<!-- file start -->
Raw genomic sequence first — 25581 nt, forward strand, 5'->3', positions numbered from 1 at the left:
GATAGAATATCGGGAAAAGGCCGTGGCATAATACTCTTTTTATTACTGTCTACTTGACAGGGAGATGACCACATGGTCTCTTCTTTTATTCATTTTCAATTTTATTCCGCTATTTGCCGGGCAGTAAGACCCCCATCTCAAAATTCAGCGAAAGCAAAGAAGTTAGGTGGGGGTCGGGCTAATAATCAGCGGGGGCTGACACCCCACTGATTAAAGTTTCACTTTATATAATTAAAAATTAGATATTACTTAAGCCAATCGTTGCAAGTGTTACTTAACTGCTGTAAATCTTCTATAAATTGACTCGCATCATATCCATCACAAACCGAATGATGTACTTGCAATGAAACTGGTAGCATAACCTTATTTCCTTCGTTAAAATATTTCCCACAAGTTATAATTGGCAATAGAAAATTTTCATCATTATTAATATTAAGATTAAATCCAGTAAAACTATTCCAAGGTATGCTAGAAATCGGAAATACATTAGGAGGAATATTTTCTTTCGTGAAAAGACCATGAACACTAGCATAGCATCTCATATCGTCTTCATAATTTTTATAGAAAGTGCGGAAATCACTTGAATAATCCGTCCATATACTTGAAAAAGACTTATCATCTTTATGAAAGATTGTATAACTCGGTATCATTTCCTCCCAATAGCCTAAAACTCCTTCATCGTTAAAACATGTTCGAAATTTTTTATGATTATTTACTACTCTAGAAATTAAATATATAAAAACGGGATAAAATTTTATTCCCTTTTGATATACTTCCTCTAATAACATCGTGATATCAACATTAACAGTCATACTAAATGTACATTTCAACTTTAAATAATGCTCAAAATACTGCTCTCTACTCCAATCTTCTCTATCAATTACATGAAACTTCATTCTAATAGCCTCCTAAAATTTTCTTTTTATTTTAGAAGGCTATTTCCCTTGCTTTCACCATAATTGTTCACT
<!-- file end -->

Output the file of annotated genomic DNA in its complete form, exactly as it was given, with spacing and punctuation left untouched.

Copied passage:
Raw genomic sequence first — 25581 nt, forward strand, 5'->3', positions numbered from 1 at the left:
GATAGAATATCGGGAAAAGGCCGTGGCATAATACTCTTTTTATTACTGTCTACTTGACAGGGAGATGACCACATGGTCTCTTCTTTTATTCATTTTCAATTTTATTCCGCTATTTGCCGGGCAGTAAGACCCCCATCTCAAAATTCAGCGAAAGCAAAGAAGTTAGGTGGGGGTCGGGCTAATAATCAGCGGGGGCTGACACCCCACTGATTAAAGTTTCACTTTATATAATTAAAAATTAGATATTACTTAAGCCAATCGTTGCAAGTGTTACTTAACTGCTGTAAATCTTCTATAAATTGACTCGCATCATATCCATCACAAACCGAATGATGTACTTGCAATGAAACTGGTAGCATAACCTTATTTCCTTCGTTAAAATATTTCCCACAAGTTATAATTGGCAATAGAAAATTTTCATCATTATTAATATTAAGATTAAATCCAGTAAAACTATTCCAAGGTATGCTAGAAATCGGAAATACATTAGGAGGAATATTTTCTTTCGTGAAAAGACCATGAACACTAGCATAGCATCTCATATCGTCTTCATAATTTTTATAGAAAGTGCGGAAATCACTTGAATAATCCGTCCATATACTTGAAAAAGACTTATCATCTTTATGAAAGATTGTATAACTCGGTATCATTTCCTCCCAATAGCCTAAAACTCCTTCATCGTTAAAACATGTTCGAAATTTTTTATGATTATTTACTACTCTAGAAATTAAATATATAAAAACGGGATAAAATTTTATTCCCTTTTGATATACTTCCTCTAATAACATCGTGATATCAACATTAACAGTCATACTAAATGTACATTTCAACTTTAAATAATGCTCAAAATACTGCTCTCTACTCCAATCTTCTCTATCAATTACATGAAACTTCATTCTAATAGCCTCCTAAAATTTTCTTTTTATTTTAGAAGGCTATTTCCCTTGCTTTCACCATAATTGTTCACT